I was talking to a friend recently and realized something. If I draw the latency between a specific event happening and me learning about it, here is a line that most everybody is certainly capable of relating to.
In detail, I learned about ....
- 1989: ... the fall of the Berlin wall a day late on National News
- 1991: ... the soviet coup about 12 hours into it on CNN
- 1995: ... the Oklahoma City bombing two hours late while opening a session on Mosaic on the CNN site.
- 2001: ... the first strike on 9/11 on the phone half an hour late and then about the other unfolding events on F***company.com. At that point the latency decreased by an order of magnitude.
- 2003: ... Columbia's demise within 10 minutes on the web.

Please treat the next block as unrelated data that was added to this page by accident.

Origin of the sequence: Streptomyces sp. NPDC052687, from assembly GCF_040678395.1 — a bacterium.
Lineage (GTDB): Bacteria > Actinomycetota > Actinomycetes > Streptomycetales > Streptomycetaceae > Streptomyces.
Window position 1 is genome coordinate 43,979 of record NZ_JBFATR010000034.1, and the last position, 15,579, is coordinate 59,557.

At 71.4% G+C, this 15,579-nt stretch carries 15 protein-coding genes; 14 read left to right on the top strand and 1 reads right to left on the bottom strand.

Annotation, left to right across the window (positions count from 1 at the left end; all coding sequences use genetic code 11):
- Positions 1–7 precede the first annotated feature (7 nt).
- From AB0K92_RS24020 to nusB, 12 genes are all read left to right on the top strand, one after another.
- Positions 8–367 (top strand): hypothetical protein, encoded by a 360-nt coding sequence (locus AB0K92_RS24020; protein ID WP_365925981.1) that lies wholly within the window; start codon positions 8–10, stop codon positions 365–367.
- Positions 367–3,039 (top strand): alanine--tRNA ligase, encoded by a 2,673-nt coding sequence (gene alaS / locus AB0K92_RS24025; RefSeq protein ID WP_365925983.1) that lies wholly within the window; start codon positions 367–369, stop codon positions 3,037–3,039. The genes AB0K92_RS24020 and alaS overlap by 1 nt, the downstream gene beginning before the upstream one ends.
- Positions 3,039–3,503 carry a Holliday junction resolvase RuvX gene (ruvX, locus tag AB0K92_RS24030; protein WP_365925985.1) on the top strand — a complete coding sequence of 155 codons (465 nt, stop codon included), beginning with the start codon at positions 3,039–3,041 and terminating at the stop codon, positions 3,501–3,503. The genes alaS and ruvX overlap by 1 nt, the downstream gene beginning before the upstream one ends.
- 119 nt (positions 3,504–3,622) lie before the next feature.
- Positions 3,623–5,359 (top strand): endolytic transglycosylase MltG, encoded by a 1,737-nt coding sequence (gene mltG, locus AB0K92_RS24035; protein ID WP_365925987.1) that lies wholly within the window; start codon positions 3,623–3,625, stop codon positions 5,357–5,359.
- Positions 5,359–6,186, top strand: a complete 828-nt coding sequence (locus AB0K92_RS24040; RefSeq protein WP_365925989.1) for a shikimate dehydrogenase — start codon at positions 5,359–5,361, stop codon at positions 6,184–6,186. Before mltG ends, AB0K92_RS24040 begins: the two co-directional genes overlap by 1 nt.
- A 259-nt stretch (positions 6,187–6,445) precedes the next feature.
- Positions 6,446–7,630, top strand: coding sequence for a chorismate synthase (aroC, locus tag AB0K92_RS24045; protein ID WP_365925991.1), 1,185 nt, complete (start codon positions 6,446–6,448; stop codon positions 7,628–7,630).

- 2011: .... the recent Earthquake in Virginia before the wave hit me thousand miles away from a tweet.
Looking back, I realized that TV had not been a valuable source of information since 1991 not 2000 like I initially thought. Information now comes directly from sources whose judgement I value some call it the filter bubble but I am not sure. This direct feed into the news still allows differentiation as I cast different level of confidence to every channels. The further away from Twitter, the more the information looks like part of an elaborate theater and packaged. I have also noticed that making sense of these information feeds is enabled through the channel it is originating from: The channel is the context.
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